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Cannabis Is Critical to Cancer Treatment But How Much Do You Need?

Dragana Komnenov PhD
cancer treatment using cannabis

There is a significant difference in the dose needed to treat the side effects of cancer treatment and that needed to kill cancer cells.

Between 30% and 90% of chemotherapy recipients experience nausea and vomiting associated with cancer treatment. It can occur at any point before (anticipatory), or immediately after (acute, within 24 hours) or even after the first 24 hour (delayed).

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Repeated episodes of vomiting could become detrimental in individuals who are already substantially compromised, such as cancer patients, as the risks of dehydration and electrolyte imbalance are too great. The therapeutic need for antiemetics and pain relief associated with cancer and available chemotherapy agents is still unmet.

Cannabis Stops Nausea and Vomiting

According to the recent meta-analysis, there are 28 studies evaluating the therapeutic potential of cannabinoids in treating nausea and vomiting associated with chemotherapy. Cannabinoids used ranged from THC and THC-like compounds, nabilone and dronabilone, to a mix of THC and CBD in 1:1 ratio. The doses for THC ranged from 5-60mg per day. Meanwhile the combined THC:CBD were administered in spray form containing 27mg and 25mg of each, respectively.

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All studies suggested that the number of patients showing complete alleviation of nausea and vomiting was greater in groups using cannabinoids in any formulation. The patients were 4 times more likely to experience this positive effect if they were using cannabinoids.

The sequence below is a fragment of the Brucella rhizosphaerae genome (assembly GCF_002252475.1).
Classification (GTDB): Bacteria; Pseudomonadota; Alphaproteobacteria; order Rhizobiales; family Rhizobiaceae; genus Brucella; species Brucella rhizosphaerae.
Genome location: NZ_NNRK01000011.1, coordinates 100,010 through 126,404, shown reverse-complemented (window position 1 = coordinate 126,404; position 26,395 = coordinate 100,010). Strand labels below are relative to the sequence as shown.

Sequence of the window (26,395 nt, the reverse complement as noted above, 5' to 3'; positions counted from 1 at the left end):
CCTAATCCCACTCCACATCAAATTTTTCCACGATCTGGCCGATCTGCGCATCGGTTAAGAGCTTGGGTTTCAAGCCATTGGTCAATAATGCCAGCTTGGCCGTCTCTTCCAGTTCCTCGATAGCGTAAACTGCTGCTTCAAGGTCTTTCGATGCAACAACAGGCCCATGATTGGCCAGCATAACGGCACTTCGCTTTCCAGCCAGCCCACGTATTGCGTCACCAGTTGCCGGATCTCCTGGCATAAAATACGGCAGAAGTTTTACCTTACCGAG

Cannabis Relieves Cancer Pain

Chronic pain alleviation with cannabinoids has been assessed in more than 2,000 cancer patients to date. Most of the patients experienced improvements in pain measures when using cannabinoids, either as smoked THC (1-5 cigarettes/day) or as a THC:CBD spray (27mg and 25mg/millilitre, respectively). The average number of patients experiencing reduction in pain (of at least 30%) was greater in the cannabinoids group compared to placebo.

One study reported that smoked THC exerted the greatest benefit, and patients reported over 3-fold improvement in pain.

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Cannabis Helps with Sleep

Furthermore, there is evidence that cancer, cancer treatments, and their side effects are associated with insomnia and poor quality of sleep. Although the therapeutic potential of cannabis and cannabinoids-based therapies have not been directly evaluated in cancer patients, reports describing beneficial effects exist for other patient populations.

THC-like compound nabilone was associated with improvements in insomnia and greater sleep restfulness in fibromyalgia patients. Furthermore, 11 additional trials found a positive association between using cannabinoids either as THC or CBD alone, or in combination and improvement in sleep quality, and the results were similar for all cannabinoids. So, you can imagine how much more effective the plant will be.

Cannabis Kills Cancer Cells